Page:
Today is National Simultaneous Storytime (NSS), where students across the country will read Hickory Dickory Dash – a picture book written by Tony Wilson and illustrated by Laura Wood – simultaneously at 11 am.
NSS is now in its 18th year and is organised by the Australian Library and Information Association (ALIA). The event aims to promote literacy, the fun of books, and Australian writers and publishers.
Promoting a reading culture
Not all the schools participating this year cater to primary-aged students. Kimbra Weeks, a teacher librarian from Hobart College in Tasmania, has been encouraging students at her secondary school to participate in the event since 2015.
‘Part of the reason I think it's important for secondary schools to do it, is it's one way to promote a reading culture in the school. It raises the awareness of literature and reading aloud. It also promotes collegiality with the teachers,' Weeks tells Teacher.
One of the reasons Hobart College get involved is because Weeks doesn't see picture books as something only for small children. ‘I think picture books are for everybody … it's one of those things where you can encourage participation right across. It doesn't really matter what sector you're in.'
Hobart College is a secondary school for Years 11 and 12. Because the time of the event coincides perfectly with the school's once-a-week pastoral care program, Weeks says the College has the opportunity to get up to 55 classes involved.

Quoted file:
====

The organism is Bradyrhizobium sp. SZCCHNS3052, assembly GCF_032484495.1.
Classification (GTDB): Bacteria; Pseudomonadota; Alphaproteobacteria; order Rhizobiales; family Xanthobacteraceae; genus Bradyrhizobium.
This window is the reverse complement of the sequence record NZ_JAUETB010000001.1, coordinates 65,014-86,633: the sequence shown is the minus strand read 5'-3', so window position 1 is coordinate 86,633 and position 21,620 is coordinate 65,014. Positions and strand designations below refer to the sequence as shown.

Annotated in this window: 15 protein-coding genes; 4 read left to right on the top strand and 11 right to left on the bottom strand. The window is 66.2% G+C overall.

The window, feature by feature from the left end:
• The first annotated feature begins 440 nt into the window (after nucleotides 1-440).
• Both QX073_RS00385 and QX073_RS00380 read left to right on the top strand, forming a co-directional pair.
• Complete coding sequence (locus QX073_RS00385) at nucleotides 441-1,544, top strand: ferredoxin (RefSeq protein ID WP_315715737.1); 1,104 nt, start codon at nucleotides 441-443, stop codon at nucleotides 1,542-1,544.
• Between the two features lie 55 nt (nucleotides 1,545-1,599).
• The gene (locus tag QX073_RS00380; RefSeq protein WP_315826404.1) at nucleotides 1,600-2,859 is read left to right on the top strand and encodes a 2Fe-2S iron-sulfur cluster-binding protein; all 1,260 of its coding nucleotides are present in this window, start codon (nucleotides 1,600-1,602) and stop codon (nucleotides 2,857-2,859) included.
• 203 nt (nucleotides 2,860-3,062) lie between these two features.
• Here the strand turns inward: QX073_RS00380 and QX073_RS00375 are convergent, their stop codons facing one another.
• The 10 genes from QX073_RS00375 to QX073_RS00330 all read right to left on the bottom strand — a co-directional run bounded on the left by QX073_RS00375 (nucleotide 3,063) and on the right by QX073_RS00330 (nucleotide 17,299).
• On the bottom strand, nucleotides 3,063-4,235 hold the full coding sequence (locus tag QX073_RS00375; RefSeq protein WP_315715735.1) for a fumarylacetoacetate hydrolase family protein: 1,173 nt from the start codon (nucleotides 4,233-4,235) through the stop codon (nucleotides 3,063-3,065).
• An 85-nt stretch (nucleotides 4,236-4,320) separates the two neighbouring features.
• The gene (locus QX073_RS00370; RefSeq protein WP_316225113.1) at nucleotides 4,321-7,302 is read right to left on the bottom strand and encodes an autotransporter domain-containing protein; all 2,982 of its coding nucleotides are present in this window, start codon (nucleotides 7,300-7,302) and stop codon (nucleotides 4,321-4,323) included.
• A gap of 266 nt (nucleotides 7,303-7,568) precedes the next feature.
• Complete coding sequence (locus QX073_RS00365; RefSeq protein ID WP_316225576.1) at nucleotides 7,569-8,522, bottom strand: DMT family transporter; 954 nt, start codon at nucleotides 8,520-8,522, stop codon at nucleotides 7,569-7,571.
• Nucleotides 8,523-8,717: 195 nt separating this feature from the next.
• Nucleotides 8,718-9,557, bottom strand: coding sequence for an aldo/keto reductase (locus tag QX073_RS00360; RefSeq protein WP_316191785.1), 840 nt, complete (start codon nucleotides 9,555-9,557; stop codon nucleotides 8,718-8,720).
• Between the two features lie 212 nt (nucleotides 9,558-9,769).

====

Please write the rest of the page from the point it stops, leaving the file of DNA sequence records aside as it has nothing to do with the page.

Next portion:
‘It's inclusive of everybody … I think it is good pastoral care also because the students can probably see the library staff in a different role … we then connect to the students as well. Library staff often have more difficulty with that because we don't see the students quite as regularly.'
The way Hobart College students have participated over the years has varied. In their first year, the College had students organise a reading theatre. In other years, teachers have organised different activities in their own classroom. Some have chosen to read the book to their class by projecting it on a smartboard, other classes have grouped together to read, and some students read a hard copy in the library.
Schools, libraries and other organisations across the country also participate in various ways – some simply reading the book aloud, some watching videos, and others dressing up or putting on a drama performance. One year, Weeks hopes to have the principal read the NSS book over the school's loud speaker system.
Older and younger students reading together
Another way to get involved in NSS would be to link up with other schools in the area, says Weeks. ‘You could take your secondary school students to a primary school, or you could bring primary school students to your secondary school [to read the book together].'
As for facilitating the school's participation activities each year, Weeks says having the assistance and encouragement of other staff members is vital. ‘I have the support of my principal and that makes such a difference because she is on board with promoting it, she's on board with participating, she's totally supportive of whatever we do.
‘The first year I set this up I had a supportive English teacher … so having a supportive colleague that is a classroom teacher [who] can fit [NSS] into their curriculum also works well.'
She adds that it's not only English teachers who are eager to participate – of her most supportive colleagues, one is a Maths teacher and another a PE teacher.
For the first time this year, New Zealand will also be participating in NSS. Last year saw a record number of participants: approximately 686 324 people reading at 11 am.
How do you work with other members of staff to foster a reading culture in your school? How often do you promote Australian writers and illustrators?
What strategies and programs do you use to encourage students to read for fun?